Do we also “play games with God” at times?  Do we ask God a question and hope for a particular answer?  When we ask Jesus a question, is it a “trick” question?  Or when we ask, do we wait expectantly and listen for God’s response?  It is our choice.  What will we do today?  May we pray for open and listening hearts!  God will answer!

Monday, December 14, 2015

Reflection: Matthew 21:23-27

Monday of the Third Week of Advent – Matthew 21:23-27 

The setting for today’s Gospel is the Temple.  When Jesus entered the Temple, the elders and chief priests approached Him.  They immediately began questioning Him. They asked Him who it was that gave Him authority to heal and preach?  

Instead of answering their questions, Jesus turns the table on the elders and priests by asking them where they believed John’s baptism was from.  Did they believe it was from heaven or did they think it was of human origin?  The elders and priests were in a quandary.  They realized that if they said they believed that John’s baptism was from heaven, Jesus then might ask them: “Why didn’t you believe John?   However, if they told Jesus that they did not believe in John’s baptism, Jesus then would ask them why they did not believe that John was the man “sent by God to testify to the truth.”   

Can you imagine the frustration, fear and anger the elders and priests experienced?  No matter how they answered, they would be in an awkward position.  The Temple officials were silent for a time.  Finally one of them answered and simply said: “We do not know.”  In turn, Jesus responds by refusing to tell them where His authority came from.  

What do we believe?  Do we sincerely and honestly say we believe in Jesus?  How deep is our belief in Jesus?  Or do we believe simply because we were taught to believe?  Or do we believe because we have had personal experiences of Jesus?  The danger is: we may become complacent or even lax in our belief.  Advent is a wonderful season to ask: What do I believe?  Who is Jesus to me? What will be your answer?

Saturday, December 12, 2015

Reflection: Luke 1:26-38

Feast of Our Lady of Guadalupe – Luke 1:26-38

This Gospel from Luke is one that is very familiar to us.  It is the story of Mary’s Annunciation when the angel appeared to her and revealed to her that she would conceive and bear a Son.  Ask yourself:  how do you think Mary reacted emotionally to the angel’s appearance and to the angel’s words that  Mary would have a child, even though she had not been” with a man?  

Luke says that Mary was extremely troubled at the angel’s news.  She must have had many questions and concerns:  What did all this mean?  How was this to come about?  What would she tell Joseph?  This tale was too fantastic for him to believe!  Would he believe her or reject her?  Yet somehow in the midst of her turmoil, Mary was able to trust God.  And she freely consented to what God was asking of her.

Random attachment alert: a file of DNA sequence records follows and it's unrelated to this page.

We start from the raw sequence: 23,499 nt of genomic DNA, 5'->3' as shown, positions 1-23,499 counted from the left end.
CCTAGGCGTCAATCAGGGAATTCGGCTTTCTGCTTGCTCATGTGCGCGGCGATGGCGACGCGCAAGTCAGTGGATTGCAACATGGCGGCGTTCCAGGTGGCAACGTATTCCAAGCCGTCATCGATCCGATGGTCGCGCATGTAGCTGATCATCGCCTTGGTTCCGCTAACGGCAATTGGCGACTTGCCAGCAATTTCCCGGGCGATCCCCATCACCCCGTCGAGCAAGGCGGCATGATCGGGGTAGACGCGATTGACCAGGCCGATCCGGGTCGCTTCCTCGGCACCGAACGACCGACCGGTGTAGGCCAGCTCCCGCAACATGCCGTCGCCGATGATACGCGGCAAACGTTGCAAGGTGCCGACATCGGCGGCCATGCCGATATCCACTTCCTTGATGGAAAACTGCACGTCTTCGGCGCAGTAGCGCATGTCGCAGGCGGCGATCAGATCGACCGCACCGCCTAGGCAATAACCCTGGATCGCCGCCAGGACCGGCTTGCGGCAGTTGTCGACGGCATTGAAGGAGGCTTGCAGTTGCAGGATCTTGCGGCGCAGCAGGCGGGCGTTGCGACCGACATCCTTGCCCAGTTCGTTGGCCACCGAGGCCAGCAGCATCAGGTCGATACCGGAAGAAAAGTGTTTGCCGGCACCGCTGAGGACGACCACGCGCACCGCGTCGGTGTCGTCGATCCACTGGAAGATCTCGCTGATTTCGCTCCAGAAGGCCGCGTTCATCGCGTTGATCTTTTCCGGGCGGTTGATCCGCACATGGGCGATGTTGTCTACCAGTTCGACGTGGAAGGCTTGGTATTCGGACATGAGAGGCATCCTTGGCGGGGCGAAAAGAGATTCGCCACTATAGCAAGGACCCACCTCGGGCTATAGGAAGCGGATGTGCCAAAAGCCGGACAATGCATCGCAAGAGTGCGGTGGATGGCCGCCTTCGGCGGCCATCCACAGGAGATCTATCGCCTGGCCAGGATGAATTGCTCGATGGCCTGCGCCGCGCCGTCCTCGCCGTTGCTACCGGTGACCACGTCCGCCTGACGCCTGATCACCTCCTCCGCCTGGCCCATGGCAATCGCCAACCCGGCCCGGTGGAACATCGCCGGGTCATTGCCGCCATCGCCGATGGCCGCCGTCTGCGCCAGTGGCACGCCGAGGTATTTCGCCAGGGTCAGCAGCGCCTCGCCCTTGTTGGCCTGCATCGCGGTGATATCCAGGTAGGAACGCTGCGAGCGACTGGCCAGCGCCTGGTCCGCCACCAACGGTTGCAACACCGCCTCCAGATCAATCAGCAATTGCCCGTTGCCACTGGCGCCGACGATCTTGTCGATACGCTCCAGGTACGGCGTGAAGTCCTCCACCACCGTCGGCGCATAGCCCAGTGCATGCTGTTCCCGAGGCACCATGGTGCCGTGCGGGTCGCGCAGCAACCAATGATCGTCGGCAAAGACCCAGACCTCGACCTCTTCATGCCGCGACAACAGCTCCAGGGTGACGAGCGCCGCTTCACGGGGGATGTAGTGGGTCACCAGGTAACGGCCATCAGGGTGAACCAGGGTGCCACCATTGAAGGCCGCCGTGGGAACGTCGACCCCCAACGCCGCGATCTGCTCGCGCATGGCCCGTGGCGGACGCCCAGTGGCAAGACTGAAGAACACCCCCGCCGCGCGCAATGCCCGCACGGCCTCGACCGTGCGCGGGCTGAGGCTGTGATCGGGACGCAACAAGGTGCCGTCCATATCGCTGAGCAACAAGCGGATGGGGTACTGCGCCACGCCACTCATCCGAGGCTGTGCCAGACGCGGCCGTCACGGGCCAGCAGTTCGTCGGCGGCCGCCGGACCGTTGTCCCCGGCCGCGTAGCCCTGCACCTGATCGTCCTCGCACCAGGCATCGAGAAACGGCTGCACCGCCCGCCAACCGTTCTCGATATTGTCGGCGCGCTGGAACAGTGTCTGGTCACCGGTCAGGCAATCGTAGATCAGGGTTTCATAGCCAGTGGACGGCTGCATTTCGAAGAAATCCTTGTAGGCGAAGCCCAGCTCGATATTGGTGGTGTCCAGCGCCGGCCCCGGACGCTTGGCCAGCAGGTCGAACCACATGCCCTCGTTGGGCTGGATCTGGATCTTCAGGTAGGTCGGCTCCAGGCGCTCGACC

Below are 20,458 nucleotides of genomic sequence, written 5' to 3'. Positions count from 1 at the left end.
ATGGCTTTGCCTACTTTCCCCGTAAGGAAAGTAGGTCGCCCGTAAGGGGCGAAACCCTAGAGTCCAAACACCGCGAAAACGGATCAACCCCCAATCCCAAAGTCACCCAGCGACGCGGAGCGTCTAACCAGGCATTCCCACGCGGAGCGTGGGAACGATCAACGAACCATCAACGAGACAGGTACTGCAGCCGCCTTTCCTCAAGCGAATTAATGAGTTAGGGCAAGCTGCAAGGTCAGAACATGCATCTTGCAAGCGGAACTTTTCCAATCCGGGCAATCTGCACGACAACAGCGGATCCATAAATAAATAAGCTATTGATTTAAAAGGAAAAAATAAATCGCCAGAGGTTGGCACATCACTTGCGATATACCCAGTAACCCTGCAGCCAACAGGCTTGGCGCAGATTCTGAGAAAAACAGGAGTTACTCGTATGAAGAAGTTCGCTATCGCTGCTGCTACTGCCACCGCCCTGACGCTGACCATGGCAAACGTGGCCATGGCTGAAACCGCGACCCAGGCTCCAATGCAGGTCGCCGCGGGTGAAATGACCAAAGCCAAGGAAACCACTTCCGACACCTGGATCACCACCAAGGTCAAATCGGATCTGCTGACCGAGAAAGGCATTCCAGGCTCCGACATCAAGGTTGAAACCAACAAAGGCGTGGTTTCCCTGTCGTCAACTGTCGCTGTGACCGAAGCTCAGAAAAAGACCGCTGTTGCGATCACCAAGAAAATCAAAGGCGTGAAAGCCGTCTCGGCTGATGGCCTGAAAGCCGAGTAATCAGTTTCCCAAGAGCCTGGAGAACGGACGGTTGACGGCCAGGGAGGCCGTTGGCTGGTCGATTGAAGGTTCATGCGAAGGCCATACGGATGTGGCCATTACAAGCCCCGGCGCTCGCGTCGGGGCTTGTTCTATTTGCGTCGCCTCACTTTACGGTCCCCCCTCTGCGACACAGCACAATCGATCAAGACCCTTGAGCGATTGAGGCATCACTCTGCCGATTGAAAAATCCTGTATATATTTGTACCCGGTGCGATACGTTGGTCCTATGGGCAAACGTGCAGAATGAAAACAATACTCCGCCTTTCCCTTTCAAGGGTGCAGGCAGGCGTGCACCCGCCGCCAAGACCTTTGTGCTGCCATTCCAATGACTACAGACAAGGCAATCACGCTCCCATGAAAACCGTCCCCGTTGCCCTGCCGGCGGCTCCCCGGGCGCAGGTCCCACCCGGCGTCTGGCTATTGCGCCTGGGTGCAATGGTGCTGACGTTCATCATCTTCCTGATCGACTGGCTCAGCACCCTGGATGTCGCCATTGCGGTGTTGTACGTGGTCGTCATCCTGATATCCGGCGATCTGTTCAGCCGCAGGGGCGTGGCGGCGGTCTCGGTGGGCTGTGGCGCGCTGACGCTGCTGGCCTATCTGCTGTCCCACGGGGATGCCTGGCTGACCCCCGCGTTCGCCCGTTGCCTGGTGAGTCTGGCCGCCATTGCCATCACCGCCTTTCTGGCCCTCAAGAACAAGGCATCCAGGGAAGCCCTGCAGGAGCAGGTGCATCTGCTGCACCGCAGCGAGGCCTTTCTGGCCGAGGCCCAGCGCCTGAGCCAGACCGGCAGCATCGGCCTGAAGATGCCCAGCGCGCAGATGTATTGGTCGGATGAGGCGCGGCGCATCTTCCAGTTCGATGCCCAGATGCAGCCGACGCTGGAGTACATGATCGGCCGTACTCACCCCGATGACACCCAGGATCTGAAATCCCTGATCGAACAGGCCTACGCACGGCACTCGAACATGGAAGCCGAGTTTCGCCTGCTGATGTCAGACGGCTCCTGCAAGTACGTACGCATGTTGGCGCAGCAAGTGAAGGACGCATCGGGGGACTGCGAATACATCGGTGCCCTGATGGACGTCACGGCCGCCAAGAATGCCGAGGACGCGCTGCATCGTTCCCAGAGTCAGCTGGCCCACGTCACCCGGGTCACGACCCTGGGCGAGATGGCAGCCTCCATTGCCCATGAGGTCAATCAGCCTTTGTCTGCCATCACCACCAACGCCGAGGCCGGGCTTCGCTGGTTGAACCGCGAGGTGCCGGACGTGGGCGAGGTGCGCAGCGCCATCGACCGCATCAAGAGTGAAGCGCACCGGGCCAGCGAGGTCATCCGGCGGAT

Mary had to have a deeply personal relationship with God.  And it was this relationship that enabled her to trust and say “yes” to what God was asking her to do.  Mary from a young age must have trusted God in all things.  And thus, she would trust God even in this surreal and frightening situation.  Yet, how was she to explain her situation to Joseph?  Yet, she had to share this fantastic experience with him.  How would he react?  Would he be angry or humiliated? Would he spurn her?   Or would he draw his own conclusions and believe that Mary had “been” with another man?  Imagine the storm of emotions that this young Mary must have experienced!

At times, Jesus (and life) also presents us with difficult or painful situations that may stir up a storm of emotion in us.  How do we respond?  Do we get angry, fearful or anxious?  Do we distance ourselves from God?  Do we gradually come to believe that God is with us?   Do we trust that God will guide and grace us?  

We have a wonderful model in Mary.  Like Mary, we need to keep ourselves grounded in the God we know, trust and love.  If we do this, then we may believe and trust that we will receive the grace and strength we need.  This will bring us peace.  God will bring us peace!

Today may we ask Mary to pray for us.  She has “walked in these shoes.”  She will walk with us always!

Friday, December 11, 2015

Reflection: Matthew 11:16-19

Friday of the Second Week of Advent – Matthew 11:16-19

Today Jesus says to his listeners: “To what shall I compare this generation?”  He then states that this generation is “like children who sit in the market place and call out to one another: ‘We played the flute for you but you did not dance; we sang a dirge for you but you did not mourn!’’   Jesus then shifts gears.  He talks about John, who was holy and ascetical.  However, the people criticized him, saying: He is possessed by a demon.”